A diversity of experiences for Development and Peace’s Youth Ambassadors

For a second year, Development and Peace offered a unique professional development/learning opportunity to youth leaders across the country through its Youth Ambassador program. In December 2015, twelve youth were selected to work in dioceses across the country, from Nova Scotia to Vancouver. These twelve youths represent a culturally-diverse, enthusiastic and passionate group of students from across Canada!

In addition to providing a professional development experience in the field of international development to post-secondary students, the Younth Ambassador program is also part of a strategy to increase the visibility of Development and Peace amongst youth across Canada and to engage them in the organization’s mission of international solidarity. 

The Youth Ambassadors worked closely with regional animators, youth leaders and diocesan councils, to create awareness in their communities on issues of global justice. Their hard work and significant contributions to the work of Development and Peace were greatly valued and much appreciated!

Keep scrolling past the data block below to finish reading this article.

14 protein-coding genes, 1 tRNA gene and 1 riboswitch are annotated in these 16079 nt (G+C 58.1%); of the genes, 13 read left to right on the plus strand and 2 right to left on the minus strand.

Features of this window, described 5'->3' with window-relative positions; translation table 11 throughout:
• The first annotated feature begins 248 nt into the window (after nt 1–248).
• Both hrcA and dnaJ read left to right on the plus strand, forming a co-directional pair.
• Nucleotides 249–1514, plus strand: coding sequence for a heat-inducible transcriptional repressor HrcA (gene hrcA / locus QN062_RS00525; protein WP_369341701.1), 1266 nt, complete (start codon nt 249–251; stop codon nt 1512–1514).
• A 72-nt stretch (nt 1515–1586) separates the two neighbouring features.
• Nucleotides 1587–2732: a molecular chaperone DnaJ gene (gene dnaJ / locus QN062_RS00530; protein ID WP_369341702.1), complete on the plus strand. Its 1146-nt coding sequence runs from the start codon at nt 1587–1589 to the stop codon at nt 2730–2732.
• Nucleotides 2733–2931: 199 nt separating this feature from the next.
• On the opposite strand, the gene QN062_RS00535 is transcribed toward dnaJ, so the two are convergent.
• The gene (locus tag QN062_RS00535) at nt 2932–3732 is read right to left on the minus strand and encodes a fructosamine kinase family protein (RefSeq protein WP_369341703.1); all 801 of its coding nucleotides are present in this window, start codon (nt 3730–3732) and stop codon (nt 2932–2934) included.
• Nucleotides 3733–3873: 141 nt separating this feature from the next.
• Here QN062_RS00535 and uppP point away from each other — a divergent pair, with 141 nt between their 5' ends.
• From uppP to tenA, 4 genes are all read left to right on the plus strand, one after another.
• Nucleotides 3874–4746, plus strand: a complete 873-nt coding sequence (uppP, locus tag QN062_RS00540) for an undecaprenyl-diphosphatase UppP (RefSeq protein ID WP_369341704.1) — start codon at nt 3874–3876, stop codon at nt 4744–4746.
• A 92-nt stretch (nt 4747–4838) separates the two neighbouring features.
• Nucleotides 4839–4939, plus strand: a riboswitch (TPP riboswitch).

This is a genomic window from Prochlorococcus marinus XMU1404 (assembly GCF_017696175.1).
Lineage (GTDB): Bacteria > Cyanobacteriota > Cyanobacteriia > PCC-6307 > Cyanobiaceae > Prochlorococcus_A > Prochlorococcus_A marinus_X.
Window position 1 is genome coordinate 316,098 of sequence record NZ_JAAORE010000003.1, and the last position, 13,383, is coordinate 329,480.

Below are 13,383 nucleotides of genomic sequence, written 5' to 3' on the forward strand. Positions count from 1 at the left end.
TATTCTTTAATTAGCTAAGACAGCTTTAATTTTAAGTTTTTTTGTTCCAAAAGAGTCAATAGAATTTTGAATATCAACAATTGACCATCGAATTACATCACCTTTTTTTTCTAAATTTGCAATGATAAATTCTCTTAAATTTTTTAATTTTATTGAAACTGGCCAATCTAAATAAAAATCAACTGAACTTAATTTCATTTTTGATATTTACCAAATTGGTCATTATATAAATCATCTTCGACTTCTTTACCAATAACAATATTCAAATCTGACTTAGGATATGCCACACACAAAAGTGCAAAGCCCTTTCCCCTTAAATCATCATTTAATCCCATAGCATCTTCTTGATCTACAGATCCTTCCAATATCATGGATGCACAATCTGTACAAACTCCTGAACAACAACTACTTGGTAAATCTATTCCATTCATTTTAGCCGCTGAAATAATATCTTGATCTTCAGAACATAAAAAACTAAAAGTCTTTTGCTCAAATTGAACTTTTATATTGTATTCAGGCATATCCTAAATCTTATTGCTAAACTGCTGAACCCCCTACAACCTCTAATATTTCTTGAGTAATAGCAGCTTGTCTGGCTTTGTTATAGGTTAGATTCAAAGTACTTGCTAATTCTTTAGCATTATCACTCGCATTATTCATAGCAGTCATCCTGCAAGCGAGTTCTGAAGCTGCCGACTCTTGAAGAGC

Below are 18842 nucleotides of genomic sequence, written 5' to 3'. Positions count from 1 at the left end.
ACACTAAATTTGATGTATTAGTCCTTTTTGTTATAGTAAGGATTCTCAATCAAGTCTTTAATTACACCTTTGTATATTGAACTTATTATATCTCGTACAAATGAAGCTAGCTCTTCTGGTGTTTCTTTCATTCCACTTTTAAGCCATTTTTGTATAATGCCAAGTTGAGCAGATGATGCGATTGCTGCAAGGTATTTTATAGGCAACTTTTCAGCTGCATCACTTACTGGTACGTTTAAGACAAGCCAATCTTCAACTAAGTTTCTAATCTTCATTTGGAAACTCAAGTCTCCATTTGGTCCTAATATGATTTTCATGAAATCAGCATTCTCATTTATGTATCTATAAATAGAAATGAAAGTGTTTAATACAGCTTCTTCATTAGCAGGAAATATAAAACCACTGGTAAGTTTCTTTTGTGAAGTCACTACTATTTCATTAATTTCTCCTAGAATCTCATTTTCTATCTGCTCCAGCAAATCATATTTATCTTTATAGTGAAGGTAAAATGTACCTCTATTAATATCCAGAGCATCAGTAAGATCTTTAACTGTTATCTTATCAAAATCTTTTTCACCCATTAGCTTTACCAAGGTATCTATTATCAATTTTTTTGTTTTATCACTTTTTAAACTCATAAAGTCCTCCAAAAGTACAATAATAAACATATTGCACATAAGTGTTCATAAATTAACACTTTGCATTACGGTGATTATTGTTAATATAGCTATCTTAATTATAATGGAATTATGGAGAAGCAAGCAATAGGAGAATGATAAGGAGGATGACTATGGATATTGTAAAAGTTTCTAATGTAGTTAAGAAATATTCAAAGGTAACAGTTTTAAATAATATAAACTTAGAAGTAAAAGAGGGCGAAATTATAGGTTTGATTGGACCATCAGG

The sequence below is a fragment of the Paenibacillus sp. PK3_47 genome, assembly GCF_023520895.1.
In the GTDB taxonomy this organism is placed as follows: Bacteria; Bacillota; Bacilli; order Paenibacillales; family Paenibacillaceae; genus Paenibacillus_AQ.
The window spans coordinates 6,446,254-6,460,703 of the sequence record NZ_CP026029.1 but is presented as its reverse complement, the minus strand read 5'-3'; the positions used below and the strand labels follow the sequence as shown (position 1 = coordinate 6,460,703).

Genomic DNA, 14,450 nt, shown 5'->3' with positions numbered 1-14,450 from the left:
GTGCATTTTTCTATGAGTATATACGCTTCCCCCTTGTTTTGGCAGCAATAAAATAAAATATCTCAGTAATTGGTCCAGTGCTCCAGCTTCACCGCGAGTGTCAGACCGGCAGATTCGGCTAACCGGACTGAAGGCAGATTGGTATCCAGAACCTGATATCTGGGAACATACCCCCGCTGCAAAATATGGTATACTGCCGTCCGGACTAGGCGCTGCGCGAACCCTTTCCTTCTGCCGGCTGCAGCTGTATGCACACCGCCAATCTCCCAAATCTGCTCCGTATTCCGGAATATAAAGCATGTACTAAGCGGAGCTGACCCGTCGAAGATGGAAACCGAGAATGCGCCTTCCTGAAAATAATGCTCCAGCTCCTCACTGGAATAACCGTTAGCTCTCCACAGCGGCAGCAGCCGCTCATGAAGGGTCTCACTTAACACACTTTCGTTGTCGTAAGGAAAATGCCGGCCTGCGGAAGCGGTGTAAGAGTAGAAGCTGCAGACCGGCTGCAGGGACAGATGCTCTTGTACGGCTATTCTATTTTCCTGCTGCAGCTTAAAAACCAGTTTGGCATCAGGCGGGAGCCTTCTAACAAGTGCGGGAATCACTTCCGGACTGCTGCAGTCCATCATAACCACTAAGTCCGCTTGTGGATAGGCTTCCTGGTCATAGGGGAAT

Here are blog posts that each wrote about some of their most memorable experiences as youth ambassadors for Development and Peace. 


Wengsi Chiu, Toronto photo

Wengsi Chiu, Toronto

Wengsi has an undergraduate degree from McGill University in International Development and Urban Systems Geography. She did an internship in rural Guatemala, where she assisted in research on agriculture and food security. As a Development and Peace Youth Ambassador, she sought to engage youth in international development and to have them look beyond their local communities and consider the world. 

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Dan Patriarca photo

Dan Patriarca, National Youth Ambassador

Dan is currently doing a Bachelor of Science in Mathematics at the University of Winnipeg. “I joined Development and Peace because I wanted to take on a new experience that was different from what I was used to. I was fortunate enough to become National Youth Ambassador for Development and Peace, and truly enjoyed the tasks in this role.”


Alana Davis photo

Alana Davis, Atlantic Provinces